Meningitis represents a disease that causes the inflammation of the brain and the spinal cord. It can affect everyone, regardless of the age and it spreads through close contact between a healthy and an infected person.
Specialists divide meningitis into several categories, which include bacterial meningitis, viral meningitis and fungal meningitis. Furthermore, they warn people about the severity of bacterial meningitis, which can prove to be life-threatening. Viral meningitis represents the least severe type of the three mentioned, taking into consideration that the majority of affected individuals recover entirely without even receiving medical treatment. Fungal meningitis is a rare form of meningitis that affects those people with a weakened immune system because the body can no longer fight the germs, as it normally should.
Causes and Symptoms of Meningitis
The main cause that leads to meningitis are bacterial or viral infections that start in a specific part of the body, such as throat, sinuses or ears. Other causes involve autoimmune disorders, tuberculosis, syphilis and cancer. The most common signs and symptoms of meningitis involve the lack of appetite and thirst, sensitivity to light, high fever, difficulty walking and concentrating, confusion and headaches, skin rash and seizures, among others. If you notice these characteristic signs, seeking medical attention and care becomes imperative because bacterial meningitis can be deadly without antibiotic treatment. Furthermore, if someone close, namely a friend or a family member, shows the same symptoms, then taking measures that could protect you from the disease is equally important.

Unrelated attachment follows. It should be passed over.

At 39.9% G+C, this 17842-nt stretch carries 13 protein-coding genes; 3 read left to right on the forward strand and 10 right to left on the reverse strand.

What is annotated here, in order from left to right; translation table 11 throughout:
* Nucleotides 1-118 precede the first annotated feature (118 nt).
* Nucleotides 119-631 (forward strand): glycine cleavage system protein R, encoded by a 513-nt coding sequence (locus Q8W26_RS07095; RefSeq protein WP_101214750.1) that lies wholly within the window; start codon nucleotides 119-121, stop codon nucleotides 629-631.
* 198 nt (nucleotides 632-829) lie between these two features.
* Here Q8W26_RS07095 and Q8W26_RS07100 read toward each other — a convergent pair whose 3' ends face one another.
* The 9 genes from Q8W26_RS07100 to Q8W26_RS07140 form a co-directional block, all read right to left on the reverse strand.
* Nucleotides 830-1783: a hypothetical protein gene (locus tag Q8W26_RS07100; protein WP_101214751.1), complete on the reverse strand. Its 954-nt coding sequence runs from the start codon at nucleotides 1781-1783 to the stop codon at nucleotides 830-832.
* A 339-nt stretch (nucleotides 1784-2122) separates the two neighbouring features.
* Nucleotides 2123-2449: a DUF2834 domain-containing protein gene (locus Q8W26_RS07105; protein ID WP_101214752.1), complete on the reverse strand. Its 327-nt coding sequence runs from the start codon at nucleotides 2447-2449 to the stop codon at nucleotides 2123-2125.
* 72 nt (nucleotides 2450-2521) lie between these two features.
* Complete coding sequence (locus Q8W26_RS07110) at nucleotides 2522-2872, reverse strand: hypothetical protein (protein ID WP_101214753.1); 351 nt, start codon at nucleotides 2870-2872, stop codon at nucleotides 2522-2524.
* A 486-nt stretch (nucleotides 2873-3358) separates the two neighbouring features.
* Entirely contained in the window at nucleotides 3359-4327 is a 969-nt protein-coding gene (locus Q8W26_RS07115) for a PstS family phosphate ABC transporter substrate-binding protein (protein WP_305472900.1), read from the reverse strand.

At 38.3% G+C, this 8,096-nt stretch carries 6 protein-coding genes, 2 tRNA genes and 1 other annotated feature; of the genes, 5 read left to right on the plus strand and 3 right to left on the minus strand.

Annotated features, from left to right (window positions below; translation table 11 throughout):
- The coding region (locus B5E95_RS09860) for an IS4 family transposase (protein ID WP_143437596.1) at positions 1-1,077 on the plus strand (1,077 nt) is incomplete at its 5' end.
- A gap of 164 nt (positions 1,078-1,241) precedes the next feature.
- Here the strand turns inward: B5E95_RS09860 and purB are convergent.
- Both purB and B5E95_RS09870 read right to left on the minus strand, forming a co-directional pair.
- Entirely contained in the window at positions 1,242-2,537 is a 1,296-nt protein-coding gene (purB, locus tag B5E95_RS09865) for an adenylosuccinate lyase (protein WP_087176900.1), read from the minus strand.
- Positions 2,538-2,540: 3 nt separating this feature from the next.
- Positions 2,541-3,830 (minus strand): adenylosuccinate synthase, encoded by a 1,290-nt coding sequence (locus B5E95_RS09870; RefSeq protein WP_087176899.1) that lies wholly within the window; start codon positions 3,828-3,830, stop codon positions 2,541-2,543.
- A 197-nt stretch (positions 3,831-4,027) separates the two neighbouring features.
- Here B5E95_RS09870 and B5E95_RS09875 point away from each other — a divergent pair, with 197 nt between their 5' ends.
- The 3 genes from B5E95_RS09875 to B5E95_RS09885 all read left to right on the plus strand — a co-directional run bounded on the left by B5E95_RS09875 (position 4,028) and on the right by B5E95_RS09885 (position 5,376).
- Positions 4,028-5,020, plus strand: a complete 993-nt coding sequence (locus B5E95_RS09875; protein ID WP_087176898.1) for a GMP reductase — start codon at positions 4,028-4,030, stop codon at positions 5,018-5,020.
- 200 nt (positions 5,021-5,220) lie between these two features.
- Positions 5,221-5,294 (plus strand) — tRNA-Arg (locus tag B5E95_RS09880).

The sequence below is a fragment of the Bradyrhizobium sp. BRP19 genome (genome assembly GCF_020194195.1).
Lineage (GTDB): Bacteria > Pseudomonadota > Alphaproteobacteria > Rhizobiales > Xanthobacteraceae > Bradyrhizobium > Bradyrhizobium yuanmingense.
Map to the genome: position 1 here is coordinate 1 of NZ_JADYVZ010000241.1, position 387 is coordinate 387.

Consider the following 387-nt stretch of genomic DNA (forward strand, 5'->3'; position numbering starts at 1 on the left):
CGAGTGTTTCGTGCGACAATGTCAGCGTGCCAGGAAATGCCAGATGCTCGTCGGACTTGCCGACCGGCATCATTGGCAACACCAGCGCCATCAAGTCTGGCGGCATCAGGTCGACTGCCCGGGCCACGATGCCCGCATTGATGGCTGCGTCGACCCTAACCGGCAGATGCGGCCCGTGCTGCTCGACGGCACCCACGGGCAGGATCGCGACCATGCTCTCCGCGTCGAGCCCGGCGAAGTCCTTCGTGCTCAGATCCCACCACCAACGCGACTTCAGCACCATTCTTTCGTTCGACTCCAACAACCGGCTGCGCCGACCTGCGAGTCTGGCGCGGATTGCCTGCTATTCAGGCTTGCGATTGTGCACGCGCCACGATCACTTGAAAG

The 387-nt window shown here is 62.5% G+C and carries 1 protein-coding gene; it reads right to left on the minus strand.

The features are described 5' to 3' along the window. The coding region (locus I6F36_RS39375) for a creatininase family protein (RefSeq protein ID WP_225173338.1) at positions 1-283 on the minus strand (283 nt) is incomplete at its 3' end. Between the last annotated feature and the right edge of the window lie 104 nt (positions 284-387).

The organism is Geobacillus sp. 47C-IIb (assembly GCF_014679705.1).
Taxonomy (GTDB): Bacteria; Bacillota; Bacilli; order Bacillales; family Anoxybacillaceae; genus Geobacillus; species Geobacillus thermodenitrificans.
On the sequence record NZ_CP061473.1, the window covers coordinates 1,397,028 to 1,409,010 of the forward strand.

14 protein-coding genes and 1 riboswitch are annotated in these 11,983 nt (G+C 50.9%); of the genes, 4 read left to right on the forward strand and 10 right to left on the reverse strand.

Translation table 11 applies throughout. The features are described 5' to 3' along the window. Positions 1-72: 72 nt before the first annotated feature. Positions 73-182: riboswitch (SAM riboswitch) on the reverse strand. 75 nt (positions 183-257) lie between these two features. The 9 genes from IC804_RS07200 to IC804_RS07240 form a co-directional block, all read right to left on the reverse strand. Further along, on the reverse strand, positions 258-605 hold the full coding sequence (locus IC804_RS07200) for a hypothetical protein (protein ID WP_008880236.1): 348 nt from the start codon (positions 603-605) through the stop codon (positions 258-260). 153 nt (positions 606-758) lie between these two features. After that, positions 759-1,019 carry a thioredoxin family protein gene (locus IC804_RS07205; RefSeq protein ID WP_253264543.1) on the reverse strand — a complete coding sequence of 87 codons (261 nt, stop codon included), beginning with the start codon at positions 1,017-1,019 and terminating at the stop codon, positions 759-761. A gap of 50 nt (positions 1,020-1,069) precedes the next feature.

Useful Prevention Methods Against Meningitis
Considering the specialists’ warning and the severity of meningitis, people should take precautions instead of battling with the condition later. Regardless of the type of meningitis, nothing good can come from living with an infectious disease, which can lead to complications aend even death.
The first prevention method that people should follow without hesitation is getting the necessary vaccine. The earliest age for vaccination is 11 or 12 but receiving a booster shot between 16 and 18 years old is equally important. Those who live in college dorms and share the room with other people, as well as those entering the military or planning vacation in another country, should strongly consider this option.
The second recommendation is to avoid sharing personal items with others or kissing with the person infected. The main items that people should avoid sharing contain respiratory secretions like saliva or nasal mucus, and they include water bottles or glasses, toothbrushes, cigarettes or make-up products. Buying and using your own items could protect you from other infectious diseases apart from meningitis.
The third method that could help you prevent getting meningitis is keeping a certain distance from the person infected. Even though you do not share personal items, you do breathe the same air with other people, but you should know that meningitis could also spread through sneezing and coughing, which means that you have to maintain the recommended distance from these secretions.